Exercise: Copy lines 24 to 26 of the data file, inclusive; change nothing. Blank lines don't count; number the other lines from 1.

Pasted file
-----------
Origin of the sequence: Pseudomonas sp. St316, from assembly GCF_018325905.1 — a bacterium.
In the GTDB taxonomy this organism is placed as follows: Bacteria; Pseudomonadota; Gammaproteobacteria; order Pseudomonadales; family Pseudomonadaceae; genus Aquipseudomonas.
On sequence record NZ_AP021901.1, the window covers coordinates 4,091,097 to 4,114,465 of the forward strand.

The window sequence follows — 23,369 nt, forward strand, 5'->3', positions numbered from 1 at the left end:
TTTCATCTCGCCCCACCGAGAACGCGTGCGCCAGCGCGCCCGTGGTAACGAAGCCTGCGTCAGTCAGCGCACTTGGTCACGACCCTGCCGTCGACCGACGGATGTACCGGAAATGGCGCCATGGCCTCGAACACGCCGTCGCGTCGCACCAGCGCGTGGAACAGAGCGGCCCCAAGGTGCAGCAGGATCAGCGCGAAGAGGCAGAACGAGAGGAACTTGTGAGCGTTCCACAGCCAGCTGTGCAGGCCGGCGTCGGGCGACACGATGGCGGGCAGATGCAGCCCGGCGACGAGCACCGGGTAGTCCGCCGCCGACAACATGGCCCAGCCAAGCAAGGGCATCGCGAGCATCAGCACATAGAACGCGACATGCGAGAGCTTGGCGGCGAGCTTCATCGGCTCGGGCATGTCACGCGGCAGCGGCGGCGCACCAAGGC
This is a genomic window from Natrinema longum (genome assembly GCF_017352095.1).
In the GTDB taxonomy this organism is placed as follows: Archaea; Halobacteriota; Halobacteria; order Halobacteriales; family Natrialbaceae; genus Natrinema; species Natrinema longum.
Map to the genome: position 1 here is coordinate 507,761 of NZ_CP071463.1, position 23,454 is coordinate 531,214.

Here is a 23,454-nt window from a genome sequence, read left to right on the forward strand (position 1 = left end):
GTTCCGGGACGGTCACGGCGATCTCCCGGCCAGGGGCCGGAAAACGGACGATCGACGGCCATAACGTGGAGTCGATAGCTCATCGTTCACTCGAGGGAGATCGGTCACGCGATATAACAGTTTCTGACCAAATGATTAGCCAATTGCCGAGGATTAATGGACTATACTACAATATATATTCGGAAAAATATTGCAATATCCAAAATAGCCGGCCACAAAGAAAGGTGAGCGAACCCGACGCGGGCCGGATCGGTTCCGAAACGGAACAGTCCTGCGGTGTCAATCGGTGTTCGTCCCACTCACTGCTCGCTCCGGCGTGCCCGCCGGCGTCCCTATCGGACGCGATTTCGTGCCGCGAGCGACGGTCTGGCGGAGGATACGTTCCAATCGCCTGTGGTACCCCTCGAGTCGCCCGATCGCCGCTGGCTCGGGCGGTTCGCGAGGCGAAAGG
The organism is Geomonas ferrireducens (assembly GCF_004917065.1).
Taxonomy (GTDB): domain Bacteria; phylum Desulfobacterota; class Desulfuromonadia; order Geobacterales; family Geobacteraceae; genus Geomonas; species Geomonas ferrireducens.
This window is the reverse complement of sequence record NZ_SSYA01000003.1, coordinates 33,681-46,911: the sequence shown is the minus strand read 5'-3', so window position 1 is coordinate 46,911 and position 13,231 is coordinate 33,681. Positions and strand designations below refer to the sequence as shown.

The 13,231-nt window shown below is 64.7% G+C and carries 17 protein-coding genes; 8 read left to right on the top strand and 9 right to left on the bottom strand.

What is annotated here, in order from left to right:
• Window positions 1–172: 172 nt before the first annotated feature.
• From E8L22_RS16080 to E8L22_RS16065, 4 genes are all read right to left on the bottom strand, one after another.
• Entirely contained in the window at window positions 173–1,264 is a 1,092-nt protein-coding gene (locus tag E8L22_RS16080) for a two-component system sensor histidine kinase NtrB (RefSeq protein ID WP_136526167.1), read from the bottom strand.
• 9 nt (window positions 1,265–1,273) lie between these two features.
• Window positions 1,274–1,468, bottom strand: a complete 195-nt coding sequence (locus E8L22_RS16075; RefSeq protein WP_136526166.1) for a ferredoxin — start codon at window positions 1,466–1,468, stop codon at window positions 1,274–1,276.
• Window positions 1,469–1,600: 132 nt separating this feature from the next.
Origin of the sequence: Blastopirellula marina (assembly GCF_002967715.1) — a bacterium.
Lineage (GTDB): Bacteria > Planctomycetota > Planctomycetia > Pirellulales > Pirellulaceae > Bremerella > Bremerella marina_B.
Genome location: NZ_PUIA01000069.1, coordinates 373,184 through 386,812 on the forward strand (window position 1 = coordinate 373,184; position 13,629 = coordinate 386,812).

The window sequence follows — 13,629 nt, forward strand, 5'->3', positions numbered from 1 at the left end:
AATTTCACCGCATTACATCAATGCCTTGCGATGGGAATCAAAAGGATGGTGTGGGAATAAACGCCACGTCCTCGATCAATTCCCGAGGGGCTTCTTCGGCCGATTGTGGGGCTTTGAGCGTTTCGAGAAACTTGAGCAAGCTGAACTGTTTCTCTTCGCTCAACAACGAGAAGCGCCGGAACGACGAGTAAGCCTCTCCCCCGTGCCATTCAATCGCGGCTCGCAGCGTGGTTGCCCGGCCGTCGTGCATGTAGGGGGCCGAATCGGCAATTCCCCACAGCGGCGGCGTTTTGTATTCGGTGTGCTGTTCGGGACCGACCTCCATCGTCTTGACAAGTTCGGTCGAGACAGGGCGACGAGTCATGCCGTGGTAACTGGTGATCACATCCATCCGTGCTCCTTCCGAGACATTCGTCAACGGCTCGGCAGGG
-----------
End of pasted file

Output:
Genome location: NZ_PUIA01000069.1, coordinates 373,184 through 386,812 on the forward strand (window position 1 = coordinate 373,184; position 13,629 = coordinate 386,812).

The window sequence follows — 13,629 nt, forward strand, 5'->3', positions numbered from 1 at the left end:
AATTTCACCGCATTACATCAATGCCTTGCGATGGGAATCAAAAGGATGGTGTGGGAATAAACGCCACGTCCTCGATCAATTCCCGAGGGGCTTCTTCGGCCGATTGTGGGGCTTTGAGCGTTTCGAGAAACTTGAGCAAGCTGAACTGTTTCTCTTCGCTCAACAACGAGAAGCGCCGGAACGACGAGTAAGCCTCTCCCCCGTGCCATTCAATCGCGGCTCGCAGCGTGGTTGCCCGGCCGTCGTGCATGTAGGGGGCCGAATCGGCAATTCCCCACAGCGGCGGCGTTTTGTATTCGGTGTGCTGTTCGGGACCGACCTCCATCGTCTTGACAAGTTCGGTCGAGACAGGGCGACGAGTCATGCCGTGGTAACTGGTGATCACATCCATCCGTGCTCCTTCCGAGACATTCGTCAACGGCTCGGCAGGG